Behind the far right’s victories in Europe

June 16, 2008

IN RECENT European elections, members of far-right parties have been elected into local and state assemblies.

In late April, Gianni Alemanno, a former neo-fascist, was elected mayor of Rome, beating his center-left rival, Francesco Rutelli, with 54 percent of the vote in runoff elections. When his victory was announced, supporters of the new mayor rallied around Rome's city hall and gave the fascist salute, chanting "Duce! Duce!"--the term adopted by Italy's dictator Benito Mussolini.

A week later, neo-Nazi leader Richard Barnbrook was elected to the London Assembly in the United Kingdom. Barnbrook is a member of the British National Party, which is notorious for its denial of the Holocaust and virulent xenophobia.

During his first speech in London City Hall, Barnbrook wasted no time exposing his anti-immigrant racism. He said: "This is Britain, it is for the British is not for people to enter into this land dictating what will or will not happen to the people that created it and built it over generations."

The most disturbing show of force was in Germany on May Day, where 1,000 neo-Nazis tried to march in Hamburg.

I think the slow, yet alarming growth of the fascist right in Europe is a result of the massive anti-immigrant and anti-Muslim racism which is becoming mainstream in European politics.

It is bad enough when liberals shake their finger at oppressed groups for not assimilating into so-called "European culture," like when Britain's liberal Independent newspaper says that women who wear headscarves frighten people.

Many politicians, however, utilize state repression and cultural genocide. In several countries, such as Austria, Germany and Switzerland, the right wing has sought to outlaw or limit the construction of mosques and minarets. Since May 2007, the Swiss People's Party--the largest party in parliament--has launched a petition initiative to ban the construction of minarets (when there are only two in the whole country). Worse still, French President Nicolas Sarkozy's government has pledged to deport 25,000 "illegal" immigrants each year.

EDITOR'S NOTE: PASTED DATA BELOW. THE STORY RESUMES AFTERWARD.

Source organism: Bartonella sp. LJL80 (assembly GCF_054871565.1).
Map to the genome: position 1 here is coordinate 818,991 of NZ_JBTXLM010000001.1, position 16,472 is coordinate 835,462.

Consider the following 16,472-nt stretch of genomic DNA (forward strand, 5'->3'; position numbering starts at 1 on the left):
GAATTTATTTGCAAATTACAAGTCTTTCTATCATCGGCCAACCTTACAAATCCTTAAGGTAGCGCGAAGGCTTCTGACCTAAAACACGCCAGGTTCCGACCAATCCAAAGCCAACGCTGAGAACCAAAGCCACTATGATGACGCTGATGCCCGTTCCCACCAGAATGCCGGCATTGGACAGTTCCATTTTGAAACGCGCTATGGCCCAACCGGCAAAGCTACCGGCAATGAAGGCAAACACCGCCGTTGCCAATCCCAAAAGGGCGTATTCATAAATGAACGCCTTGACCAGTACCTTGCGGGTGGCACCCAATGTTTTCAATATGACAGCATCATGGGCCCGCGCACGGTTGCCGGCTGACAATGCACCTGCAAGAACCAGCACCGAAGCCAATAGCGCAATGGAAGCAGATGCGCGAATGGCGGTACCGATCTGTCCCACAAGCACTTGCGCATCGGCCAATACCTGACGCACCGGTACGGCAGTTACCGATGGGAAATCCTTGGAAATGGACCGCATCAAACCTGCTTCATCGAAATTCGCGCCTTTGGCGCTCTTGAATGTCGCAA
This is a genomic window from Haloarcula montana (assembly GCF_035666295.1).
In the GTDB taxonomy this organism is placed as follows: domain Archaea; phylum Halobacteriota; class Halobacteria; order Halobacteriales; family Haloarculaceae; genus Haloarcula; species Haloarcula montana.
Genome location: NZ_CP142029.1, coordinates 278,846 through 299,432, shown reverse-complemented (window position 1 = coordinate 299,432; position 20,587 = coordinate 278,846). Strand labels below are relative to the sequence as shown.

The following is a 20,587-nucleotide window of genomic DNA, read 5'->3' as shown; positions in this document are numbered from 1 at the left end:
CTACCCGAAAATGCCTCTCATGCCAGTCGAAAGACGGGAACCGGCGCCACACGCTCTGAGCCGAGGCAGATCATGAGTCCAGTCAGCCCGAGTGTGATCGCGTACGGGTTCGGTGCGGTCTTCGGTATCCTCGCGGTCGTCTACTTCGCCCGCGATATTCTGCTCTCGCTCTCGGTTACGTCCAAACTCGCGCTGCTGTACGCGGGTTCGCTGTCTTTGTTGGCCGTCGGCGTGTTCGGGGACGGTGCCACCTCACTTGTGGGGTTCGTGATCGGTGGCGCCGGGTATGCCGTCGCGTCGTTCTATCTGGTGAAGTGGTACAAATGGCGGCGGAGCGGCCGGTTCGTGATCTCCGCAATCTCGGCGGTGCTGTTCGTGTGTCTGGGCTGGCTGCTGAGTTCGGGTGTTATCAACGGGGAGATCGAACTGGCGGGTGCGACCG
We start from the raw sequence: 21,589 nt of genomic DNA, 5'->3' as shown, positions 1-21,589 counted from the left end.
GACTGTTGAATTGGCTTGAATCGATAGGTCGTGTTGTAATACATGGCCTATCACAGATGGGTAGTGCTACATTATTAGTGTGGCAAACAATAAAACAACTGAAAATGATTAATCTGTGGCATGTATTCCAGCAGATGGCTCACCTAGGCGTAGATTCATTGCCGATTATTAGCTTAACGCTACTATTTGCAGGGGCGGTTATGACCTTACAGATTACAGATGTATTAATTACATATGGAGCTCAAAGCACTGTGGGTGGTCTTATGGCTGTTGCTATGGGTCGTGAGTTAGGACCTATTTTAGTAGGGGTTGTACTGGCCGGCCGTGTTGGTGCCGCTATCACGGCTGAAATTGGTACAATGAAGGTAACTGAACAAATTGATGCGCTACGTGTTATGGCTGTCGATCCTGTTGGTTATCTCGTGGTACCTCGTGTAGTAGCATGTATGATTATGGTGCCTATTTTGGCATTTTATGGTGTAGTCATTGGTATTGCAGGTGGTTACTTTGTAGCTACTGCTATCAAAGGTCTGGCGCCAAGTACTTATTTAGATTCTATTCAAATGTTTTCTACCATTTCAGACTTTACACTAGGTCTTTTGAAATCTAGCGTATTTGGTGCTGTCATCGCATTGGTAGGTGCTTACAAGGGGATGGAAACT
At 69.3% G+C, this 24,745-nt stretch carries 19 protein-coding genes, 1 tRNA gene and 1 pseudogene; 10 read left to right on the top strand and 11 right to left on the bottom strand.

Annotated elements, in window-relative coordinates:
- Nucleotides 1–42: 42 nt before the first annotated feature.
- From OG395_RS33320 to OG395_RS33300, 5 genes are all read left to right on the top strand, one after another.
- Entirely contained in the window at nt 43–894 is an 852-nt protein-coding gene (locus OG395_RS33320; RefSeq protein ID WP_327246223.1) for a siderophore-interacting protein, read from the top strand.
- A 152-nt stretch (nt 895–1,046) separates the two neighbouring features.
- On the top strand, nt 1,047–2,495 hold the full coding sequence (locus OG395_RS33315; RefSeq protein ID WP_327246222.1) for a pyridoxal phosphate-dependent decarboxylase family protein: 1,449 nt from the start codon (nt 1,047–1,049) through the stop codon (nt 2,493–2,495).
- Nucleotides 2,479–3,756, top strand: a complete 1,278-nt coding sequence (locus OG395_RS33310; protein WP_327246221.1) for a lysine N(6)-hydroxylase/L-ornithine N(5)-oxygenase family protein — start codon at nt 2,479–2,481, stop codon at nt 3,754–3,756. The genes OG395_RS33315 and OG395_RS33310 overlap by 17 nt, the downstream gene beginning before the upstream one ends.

Rhetoric and actions like these are not only outrageous in their own right, but give the green light to fascists to advance their agenda.

To be clear, fascism is not making a huge comeback. Fascism gets a real hearing during extreme economic crisis and a growth of working-class and left forces.

The rate of growth of the far right and its confidence in using thug tactics in the streets differs in each European country. However, I think we should support all efforts to push the radical right out of the mainstream debate.

On the day Branbrook took his council seat, hundreds of activists came out to protest and are looking into ways to kick him out of office. When the Nazis marched in Hamburg, over 10,000 anti-fascists came out to protest.

We should do likewise and force back any advances the fascist right makes in the U.S. Fascists are like weeds that must be clipped whenever they emerge from cracks in the ground. However, we must strive to do away with the root of the problem--the exploitation and despair that is constantly reproduced in capitalist society.
Alessandro Tinonga, Oakland, Calif.

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